By KARLA POMEROY
Lovell Inc. Director Sue Taylor came to the Basin Town Council at the regular work meeting last Tuesday seeking verbal and financial support for an economic development planning grant.
Taylor, who had come to the council earlier this year seeking funding for Lovell Inc., said she plans to hold office hours in Basin twice a week starting in January. She said she wants to find out what Basin needs.
“Basically you’re hiring me to do a job and just not paying me yet,” Taylor said. She added that Lovell Inc., while wanting to expand it services county-wide, would not be changing its name.
She then turned her attention to the grant. She said the idea for a county-wide economic development grant was presented to the mayors at their October meeting. She said Lovell Inc. would like to submit the grant by the Dec. 1 deadline to get in on the first round of funding of the new planning grant program offered by the Wyoming Business Council. She said since it would be a county-wide plan, she will be seeking support from the county to be the sponsoring agency at the commissioners Nov. 20 meeting.
She is also seeking support from each community. Lovell Inc. is seeking a $50,000 grant, which requires a 25 percent match. She said she figured estimates for each community and the county by $1.50 per capita. Basin’s total is $1,935.
Mayor Amy Kania said at the October meeting the mayors had wanted to wait until the next funding cycle so they could budget for the match and so new members coming in January would have a say in the decision.
Taylor said, “It’s a simple application. We won’t know anything until mid-April. We really had hoped to use the planning document as a guiding document for our results back to you,” Taylor said. “It’s a good opportunity to look at economic development county-wide in a strategic way.”
She said it would be a county-wide plan but it would likely look at individual communities as well. “In a perfect world we’d have a document that would work with each town’s master plan and target specific areas.”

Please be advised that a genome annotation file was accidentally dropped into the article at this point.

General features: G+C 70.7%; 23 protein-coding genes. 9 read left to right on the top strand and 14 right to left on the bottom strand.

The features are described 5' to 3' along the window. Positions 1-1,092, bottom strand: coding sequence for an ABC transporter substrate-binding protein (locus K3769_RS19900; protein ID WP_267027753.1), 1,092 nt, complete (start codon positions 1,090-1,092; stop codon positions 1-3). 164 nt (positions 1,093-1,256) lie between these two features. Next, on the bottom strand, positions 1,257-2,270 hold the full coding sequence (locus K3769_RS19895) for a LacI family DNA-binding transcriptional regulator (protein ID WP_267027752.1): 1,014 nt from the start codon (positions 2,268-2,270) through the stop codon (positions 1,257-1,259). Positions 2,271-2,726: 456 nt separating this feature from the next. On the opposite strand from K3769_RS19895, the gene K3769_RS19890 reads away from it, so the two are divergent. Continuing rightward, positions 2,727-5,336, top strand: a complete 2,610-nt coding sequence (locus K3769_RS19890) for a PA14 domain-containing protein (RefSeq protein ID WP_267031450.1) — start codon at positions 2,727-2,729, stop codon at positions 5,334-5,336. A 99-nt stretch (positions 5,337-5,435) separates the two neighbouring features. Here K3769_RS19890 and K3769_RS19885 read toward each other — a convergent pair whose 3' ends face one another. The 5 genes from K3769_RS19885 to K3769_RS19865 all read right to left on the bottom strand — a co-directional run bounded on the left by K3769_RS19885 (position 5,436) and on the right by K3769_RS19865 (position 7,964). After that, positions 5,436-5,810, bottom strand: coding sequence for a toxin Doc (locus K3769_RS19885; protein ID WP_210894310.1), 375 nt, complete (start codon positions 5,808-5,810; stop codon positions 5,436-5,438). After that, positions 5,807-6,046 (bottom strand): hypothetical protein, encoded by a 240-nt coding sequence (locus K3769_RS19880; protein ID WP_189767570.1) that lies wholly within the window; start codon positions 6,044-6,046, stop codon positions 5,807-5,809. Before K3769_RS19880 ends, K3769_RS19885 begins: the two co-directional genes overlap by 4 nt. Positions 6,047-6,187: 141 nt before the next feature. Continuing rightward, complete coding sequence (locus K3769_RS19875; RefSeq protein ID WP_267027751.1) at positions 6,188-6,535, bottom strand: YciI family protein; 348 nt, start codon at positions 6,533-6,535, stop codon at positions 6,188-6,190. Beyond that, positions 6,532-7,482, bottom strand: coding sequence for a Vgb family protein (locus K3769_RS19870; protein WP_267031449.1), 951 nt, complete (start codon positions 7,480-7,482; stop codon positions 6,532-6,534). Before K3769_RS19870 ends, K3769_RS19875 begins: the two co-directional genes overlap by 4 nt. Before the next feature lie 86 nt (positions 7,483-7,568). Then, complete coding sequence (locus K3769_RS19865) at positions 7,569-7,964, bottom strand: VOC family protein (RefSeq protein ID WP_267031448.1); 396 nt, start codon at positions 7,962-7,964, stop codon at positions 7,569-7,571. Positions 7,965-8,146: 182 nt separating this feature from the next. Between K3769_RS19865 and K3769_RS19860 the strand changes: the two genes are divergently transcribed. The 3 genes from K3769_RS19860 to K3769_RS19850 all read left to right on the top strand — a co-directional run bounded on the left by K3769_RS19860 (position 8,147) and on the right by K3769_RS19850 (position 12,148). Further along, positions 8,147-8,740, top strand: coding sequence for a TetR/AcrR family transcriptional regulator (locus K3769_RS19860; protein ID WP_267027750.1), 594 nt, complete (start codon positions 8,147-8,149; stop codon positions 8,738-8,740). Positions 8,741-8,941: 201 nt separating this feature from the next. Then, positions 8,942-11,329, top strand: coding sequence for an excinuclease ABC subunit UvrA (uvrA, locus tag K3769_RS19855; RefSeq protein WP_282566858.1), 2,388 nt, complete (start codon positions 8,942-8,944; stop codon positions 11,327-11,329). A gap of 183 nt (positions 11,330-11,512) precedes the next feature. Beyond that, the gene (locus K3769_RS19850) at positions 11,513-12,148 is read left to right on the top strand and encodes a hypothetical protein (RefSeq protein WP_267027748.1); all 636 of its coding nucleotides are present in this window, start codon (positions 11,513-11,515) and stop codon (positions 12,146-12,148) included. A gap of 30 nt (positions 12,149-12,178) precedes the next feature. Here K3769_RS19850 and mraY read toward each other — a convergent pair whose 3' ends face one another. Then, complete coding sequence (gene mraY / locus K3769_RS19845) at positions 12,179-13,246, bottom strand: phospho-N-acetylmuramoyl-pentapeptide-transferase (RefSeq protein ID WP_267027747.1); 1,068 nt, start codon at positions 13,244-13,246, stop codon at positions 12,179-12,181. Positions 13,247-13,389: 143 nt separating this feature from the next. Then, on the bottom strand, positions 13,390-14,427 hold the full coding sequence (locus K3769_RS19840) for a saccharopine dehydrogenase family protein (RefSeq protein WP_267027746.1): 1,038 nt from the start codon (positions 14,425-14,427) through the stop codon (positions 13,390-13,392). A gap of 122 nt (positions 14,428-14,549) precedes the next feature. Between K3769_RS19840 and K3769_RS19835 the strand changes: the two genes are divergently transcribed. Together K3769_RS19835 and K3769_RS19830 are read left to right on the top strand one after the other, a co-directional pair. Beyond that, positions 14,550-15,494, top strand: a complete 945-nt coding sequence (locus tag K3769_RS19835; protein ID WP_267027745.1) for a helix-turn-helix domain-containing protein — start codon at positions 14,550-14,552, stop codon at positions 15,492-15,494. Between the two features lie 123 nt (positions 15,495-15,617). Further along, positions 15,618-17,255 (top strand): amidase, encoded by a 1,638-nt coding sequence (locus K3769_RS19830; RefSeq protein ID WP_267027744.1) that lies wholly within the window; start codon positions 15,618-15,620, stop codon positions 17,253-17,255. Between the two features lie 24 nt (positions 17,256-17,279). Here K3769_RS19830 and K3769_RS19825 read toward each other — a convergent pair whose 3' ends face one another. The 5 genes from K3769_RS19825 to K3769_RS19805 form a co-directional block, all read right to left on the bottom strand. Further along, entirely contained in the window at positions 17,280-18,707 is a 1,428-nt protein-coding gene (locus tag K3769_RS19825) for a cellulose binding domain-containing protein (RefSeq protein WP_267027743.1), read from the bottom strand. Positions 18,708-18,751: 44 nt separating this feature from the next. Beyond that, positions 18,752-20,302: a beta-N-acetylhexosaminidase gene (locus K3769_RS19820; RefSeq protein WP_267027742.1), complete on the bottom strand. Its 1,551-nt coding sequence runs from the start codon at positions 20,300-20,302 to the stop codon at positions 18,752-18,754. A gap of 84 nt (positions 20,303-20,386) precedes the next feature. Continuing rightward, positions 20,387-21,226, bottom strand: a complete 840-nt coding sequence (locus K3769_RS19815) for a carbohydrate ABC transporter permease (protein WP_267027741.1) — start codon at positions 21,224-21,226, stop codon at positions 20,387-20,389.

As for implementing ideas that might come out of the plan, Taylor said there is an option of asking voters to approve a quarter of a cent sales tax for economic development, which would provide the county an estimated $250,000.
“The first step is to get the planning grant,” Taylor said.
She said Basin was the first council she has had a chance to meet with and ask for support.
Councilor Heath Hopkin said he would like to know what the other communities think, adding, “I’m not in favor because other groups seemed to favor some towns over others and didn’t do anything for us.”
Taylor said, “We don’t have that baggage. We can’t prove ourselves unless you let us.”
In addressing a question from Lyle King, Taylor said if not all the communities were able to support the grant match they would have to take a step back and consider options before applying for the grant.
King also asked if the towns would be involved in selection of the consultants and Taylor said the request for consultants would be reviewed by each council.
As for the exact scope of work, Taylor said she had some of it “in my head.”
King asked how the town would fund their portion of the match. Kania said if it has to be funded in this fiscal year then they would have to use some of the fifth-cent sales tax.
Councilor Dave Cooper then moved to support the grant application and fund up to $1,935 for the match, on the condition that the other communities support the grant as well.
In seconding the motion, King said, “I’ll second but I have to express my reservations. This is reminiscent of the sixth penny — we have to make a quick decision. We’re taking your word for it that we’re not just flushing money down.”
Taylor said there would be time to withdraw after the grant is submitted to the WBC. “I understand your reservations and understand we’re all new to each other.”
The motion was approved unanimously.